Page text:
Film screening highlights UNC alum who spent 35 years in Communist China
Monday, September 17, 2012
Sidney Rittenberg spent 16 years in solitary confinement in a Chinese jail, imprisoned twice by the Communists on charges of being an American spy.
Now the exciting life of this 1941 graduate of the University of North Carolina at Chapel Hill has been made into the documentary film, “The Revolutionary.” A free public screening of the movie will be held at 7:30 p.m. Sept. 28 at the Varsity Theater on Franklin Street. Rittenberg and the filmmakers will attend and discuss the film, which focuses on the 35 years Rittenberg spent in China and his close role with all the top leaders of the Communist Party.
The screening is also part of a UNC “Adventures in Ideas” seminar, “China Since 1949,” hosted by the Program in the Humanities in the College of Arts and Sciences and co-sponsored by the Ackland Art Museum, with support from the department of history, the Center for Global Initiatives and the Carolina Asia Center.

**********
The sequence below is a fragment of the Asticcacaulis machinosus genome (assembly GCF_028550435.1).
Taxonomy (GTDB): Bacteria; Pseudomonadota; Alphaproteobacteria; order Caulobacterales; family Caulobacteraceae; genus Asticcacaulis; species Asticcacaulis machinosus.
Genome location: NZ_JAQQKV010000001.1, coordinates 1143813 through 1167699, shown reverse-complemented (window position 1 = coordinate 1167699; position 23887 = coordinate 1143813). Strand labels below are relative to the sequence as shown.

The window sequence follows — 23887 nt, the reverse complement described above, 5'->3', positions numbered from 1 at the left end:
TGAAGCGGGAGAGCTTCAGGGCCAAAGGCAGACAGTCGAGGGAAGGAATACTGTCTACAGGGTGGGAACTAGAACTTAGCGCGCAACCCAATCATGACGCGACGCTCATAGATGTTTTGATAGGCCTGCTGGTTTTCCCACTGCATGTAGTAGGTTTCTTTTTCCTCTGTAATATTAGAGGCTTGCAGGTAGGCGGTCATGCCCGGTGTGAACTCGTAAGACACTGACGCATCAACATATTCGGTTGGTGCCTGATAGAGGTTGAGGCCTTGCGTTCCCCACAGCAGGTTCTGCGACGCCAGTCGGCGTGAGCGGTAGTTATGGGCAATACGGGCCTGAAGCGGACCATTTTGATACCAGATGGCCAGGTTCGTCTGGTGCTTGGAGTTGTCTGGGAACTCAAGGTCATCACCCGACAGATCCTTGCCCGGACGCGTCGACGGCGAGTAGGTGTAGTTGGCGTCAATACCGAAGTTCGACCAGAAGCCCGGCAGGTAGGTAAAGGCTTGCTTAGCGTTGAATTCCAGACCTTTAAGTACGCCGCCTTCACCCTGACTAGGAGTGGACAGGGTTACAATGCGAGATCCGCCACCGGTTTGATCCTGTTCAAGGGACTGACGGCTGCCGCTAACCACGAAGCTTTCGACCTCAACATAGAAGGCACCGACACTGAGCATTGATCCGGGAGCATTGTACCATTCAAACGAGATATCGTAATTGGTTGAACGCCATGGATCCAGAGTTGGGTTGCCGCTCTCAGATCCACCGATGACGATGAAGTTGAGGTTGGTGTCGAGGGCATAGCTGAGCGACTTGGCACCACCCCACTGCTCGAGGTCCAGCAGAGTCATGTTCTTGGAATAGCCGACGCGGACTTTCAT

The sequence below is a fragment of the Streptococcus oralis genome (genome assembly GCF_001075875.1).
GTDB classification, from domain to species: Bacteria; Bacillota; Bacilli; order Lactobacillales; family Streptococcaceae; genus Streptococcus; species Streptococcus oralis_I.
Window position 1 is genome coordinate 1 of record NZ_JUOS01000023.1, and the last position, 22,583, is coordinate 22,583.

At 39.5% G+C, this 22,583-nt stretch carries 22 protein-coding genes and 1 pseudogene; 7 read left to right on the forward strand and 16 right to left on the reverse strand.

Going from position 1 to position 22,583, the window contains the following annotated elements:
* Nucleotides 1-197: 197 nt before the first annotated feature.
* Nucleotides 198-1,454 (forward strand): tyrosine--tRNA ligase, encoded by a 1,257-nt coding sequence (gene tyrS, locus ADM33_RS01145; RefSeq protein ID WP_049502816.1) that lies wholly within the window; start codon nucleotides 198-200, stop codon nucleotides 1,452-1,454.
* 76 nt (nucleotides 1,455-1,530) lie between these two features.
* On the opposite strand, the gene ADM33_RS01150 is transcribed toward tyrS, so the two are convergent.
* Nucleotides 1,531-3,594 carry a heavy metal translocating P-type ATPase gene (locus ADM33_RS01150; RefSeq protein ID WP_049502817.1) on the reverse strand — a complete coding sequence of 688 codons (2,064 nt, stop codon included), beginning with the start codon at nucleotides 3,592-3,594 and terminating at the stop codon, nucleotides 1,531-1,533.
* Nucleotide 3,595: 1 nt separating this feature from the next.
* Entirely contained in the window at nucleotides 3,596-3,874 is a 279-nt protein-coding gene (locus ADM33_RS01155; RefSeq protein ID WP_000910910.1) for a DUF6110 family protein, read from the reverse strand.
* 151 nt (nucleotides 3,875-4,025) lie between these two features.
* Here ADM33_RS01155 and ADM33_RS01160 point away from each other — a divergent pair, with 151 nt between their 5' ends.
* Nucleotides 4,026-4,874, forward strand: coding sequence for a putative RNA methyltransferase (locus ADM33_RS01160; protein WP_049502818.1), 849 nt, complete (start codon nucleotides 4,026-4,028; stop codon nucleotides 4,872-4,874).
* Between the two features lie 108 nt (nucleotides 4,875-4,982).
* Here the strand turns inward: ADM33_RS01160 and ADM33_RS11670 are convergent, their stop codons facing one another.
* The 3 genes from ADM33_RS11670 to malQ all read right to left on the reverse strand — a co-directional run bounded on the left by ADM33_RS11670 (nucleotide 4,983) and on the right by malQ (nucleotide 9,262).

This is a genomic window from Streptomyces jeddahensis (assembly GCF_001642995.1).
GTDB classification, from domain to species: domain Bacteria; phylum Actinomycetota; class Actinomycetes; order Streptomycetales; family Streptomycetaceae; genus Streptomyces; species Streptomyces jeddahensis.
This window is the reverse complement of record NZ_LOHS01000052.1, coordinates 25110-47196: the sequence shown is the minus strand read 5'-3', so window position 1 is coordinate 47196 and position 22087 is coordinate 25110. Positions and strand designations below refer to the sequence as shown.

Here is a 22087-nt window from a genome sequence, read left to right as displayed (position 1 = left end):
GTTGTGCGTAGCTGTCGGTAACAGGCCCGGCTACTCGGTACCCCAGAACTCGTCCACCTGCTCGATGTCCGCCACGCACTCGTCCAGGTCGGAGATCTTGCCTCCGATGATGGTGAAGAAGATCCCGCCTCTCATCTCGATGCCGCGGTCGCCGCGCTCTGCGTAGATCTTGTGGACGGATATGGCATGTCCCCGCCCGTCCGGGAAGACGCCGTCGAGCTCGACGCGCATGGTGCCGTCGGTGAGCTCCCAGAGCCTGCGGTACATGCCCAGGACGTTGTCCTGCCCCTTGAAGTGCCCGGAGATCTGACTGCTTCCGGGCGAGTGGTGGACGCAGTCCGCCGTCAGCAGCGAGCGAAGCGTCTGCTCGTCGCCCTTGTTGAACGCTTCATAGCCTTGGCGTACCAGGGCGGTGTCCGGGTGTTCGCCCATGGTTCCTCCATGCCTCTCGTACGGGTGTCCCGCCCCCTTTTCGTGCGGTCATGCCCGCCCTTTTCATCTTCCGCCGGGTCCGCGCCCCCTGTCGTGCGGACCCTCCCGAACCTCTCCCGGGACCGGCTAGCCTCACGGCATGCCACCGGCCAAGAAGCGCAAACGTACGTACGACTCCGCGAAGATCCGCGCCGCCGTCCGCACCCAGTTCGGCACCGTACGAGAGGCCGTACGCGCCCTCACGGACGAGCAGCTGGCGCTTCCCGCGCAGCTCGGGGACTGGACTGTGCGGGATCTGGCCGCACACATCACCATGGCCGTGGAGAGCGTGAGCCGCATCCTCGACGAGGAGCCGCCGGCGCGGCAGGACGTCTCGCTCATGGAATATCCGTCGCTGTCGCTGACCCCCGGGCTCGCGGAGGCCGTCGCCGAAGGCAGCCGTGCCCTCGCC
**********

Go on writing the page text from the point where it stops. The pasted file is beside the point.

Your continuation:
Rittenberg went to China in 1945 as a Chinese linguist and interpreter with the U. S. Army. After the war, he linked up with the Chinese Communists and remained in China for 35 years, working as an English language specialist for New China News Agency and Radio Beijing.
When Rittenberg returned to the United States for a brief visit in 1979, he came to UNC for the first time in 40 years to give a talk on U.S.-China relations. The next year, he and his Chinese wife and their four children moved back to America on a permanent basis. For five years, from 1994 to 1998, Rittenberg was a visiting professor of history at UNC, teaching courses on the Chinese revolution and his own personal experiences in China. Over the years, he has returned to the Program in the Humanities for seminars.
He now lives near Seattle, has established a consulting firm that helps major American corporations do business with China, and also is a visiting professor of Chinese Studies at Pacific Lutheran University in Tacoma.
College of Arts and Sciences contact: Kim Spurr, (919) 962-4093,